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Porn found on several Apps for kids: Google deletes 60 apps

Sheetal Sukhija - Saturday 13th January, 2018

CALIFORNIA, U.S. - According to a report by security firm Check Point, the search engine giant Google has been forced to delete 60 applications that were aimed at kids. 

According to the company, 60 kid-themed apps were removed for the Google Play app store since they were showing users pornographic content.

Check Point found that these apps contained a malware that could display pornographic content, trick users into installing fake "security apps," or induce them to sign up for premium SMS services.

The security firm used Google Play store estimates and found that the 60 games, with titles including "Drawing Lessons Angry Birds," "Temple Crash Jungle Bandicoot" and "Spinner Fidget Toy," had at least 3.5 million downloads and as many as 7 million users.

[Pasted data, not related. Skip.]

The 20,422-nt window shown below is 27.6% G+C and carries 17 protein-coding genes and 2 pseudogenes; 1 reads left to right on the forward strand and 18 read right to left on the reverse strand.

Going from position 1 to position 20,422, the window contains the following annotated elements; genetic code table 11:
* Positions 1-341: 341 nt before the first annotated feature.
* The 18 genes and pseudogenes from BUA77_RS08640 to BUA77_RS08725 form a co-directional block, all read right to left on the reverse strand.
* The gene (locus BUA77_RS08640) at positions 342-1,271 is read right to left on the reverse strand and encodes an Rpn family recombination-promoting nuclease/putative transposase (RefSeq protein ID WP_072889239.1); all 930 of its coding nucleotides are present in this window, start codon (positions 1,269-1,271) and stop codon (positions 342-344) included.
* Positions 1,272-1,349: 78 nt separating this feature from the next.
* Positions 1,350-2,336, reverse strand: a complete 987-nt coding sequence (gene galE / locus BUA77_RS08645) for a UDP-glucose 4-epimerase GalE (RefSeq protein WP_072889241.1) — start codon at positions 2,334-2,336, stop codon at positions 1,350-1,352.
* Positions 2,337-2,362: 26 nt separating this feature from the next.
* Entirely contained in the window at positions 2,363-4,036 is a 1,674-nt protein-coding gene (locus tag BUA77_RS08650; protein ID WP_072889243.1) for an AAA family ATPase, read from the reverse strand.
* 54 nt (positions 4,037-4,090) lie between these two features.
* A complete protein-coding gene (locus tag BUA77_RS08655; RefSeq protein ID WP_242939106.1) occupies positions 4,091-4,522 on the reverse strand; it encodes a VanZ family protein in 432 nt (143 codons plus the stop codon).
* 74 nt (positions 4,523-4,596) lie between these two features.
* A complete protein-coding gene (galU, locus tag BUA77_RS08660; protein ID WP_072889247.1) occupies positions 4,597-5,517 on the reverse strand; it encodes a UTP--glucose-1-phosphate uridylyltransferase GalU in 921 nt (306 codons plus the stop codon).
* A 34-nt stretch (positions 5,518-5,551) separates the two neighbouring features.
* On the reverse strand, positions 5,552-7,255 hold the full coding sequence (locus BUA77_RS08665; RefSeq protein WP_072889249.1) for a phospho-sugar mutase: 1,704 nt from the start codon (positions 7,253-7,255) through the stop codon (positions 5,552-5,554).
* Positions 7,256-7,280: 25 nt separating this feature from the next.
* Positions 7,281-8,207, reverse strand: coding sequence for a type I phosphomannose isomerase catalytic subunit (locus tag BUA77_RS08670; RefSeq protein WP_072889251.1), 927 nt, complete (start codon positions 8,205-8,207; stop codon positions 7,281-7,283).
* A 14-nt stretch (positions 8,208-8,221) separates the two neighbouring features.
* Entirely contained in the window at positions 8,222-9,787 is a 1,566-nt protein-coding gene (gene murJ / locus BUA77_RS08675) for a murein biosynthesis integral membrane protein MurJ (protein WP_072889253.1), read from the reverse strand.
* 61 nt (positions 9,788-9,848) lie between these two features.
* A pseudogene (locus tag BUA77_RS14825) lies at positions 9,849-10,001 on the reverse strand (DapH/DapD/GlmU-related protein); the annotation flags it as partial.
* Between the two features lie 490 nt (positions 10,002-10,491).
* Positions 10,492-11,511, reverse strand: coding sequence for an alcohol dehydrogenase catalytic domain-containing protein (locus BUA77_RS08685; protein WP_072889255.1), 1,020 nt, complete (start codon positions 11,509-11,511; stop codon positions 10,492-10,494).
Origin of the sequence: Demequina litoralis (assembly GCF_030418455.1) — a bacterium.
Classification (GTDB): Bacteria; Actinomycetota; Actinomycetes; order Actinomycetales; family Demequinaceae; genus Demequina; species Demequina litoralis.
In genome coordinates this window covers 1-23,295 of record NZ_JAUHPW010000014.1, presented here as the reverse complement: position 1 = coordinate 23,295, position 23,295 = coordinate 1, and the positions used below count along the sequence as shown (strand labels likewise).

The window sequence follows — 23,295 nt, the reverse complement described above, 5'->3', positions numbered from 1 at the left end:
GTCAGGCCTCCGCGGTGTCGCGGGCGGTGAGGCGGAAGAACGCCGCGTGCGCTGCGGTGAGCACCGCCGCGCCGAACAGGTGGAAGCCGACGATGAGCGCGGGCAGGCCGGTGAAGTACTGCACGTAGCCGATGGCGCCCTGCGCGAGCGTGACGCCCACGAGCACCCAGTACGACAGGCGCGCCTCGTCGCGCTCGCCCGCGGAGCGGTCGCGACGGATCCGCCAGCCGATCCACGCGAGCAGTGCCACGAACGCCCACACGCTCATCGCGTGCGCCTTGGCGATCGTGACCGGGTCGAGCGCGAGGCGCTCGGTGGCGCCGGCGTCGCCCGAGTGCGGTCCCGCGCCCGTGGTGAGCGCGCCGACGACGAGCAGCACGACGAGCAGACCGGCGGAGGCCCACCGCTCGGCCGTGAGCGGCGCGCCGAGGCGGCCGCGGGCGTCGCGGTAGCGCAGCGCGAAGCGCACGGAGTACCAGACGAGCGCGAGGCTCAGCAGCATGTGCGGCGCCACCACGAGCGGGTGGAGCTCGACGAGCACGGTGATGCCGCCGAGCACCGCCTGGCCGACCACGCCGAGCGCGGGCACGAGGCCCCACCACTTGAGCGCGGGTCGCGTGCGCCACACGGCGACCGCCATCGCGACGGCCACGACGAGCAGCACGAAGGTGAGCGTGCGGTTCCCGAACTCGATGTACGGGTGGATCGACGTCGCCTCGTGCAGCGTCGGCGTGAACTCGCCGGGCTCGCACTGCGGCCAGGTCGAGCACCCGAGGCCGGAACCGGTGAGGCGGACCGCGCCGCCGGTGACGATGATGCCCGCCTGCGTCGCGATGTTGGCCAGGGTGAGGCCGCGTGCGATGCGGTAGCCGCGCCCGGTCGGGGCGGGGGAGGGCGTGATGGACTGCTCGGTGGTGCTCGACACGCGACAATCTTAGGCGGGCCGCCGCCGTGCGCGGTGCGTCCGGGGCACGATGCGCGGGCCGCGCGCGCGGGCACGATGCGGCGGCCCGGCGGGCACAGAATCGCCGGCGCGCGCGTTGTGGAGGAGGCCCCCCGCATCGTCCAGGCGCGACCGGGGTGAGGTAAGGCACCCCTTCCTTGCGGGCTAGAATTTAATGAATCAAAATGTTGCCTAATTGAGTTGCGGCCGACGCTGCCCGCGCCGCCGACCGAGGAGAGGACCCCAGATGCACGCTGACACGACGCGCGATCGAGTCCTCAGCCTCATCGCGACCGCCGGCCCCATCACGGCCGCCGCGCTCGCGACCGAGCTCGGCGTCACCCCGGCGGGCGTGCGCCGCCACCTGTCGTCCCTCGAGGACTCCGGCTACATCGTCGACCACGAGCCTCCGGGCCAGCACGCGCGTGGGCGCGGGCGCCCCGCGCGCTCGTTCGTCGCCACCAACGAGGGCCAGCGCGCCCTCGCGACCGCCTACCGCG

In its report, Check Point called the malware "AdultSwine," and said that it had alerted Google about the problem.

Soon after, the apps disappeared from the Play store.

Daniel Padon, a Check Point researcher pointed out, "We have a good working relationship with Google's security team.”

However, even after Google deleted the apps from Play, the malware is set to continue to exist in people's phones until users themselves delete the apps in question.

A Google spokesperson said in a statement, "We've removed the apps from Play, disabled the developers' accounts, and will continue to show strong warnings to anyone that has installed them. We appreciate Check Point's work to help keep users safe."

According to reports, once users downloaded one of the infected apps, pop-ups would either alert them that they had a virus and direct them to a fake security app.

Users would then have to be convinced to enter their phone number through a contest to win an iPhone, or show them pornographic content. 

It said that most of the infected apps were games or drawing tutorials intended to entice kids.

A Check Point researcher said in the report that the company is "struggling to keep certain malware outside the App store" because some nasty code can only be detected by dynamically analyzing the context of an app's actions.

The firm explained, "'AdultSwine' and other similar malware will likely be continually repeated and imitated by hackers. Users should be extra vigilant when installing apps, particularly those intended for use by children."

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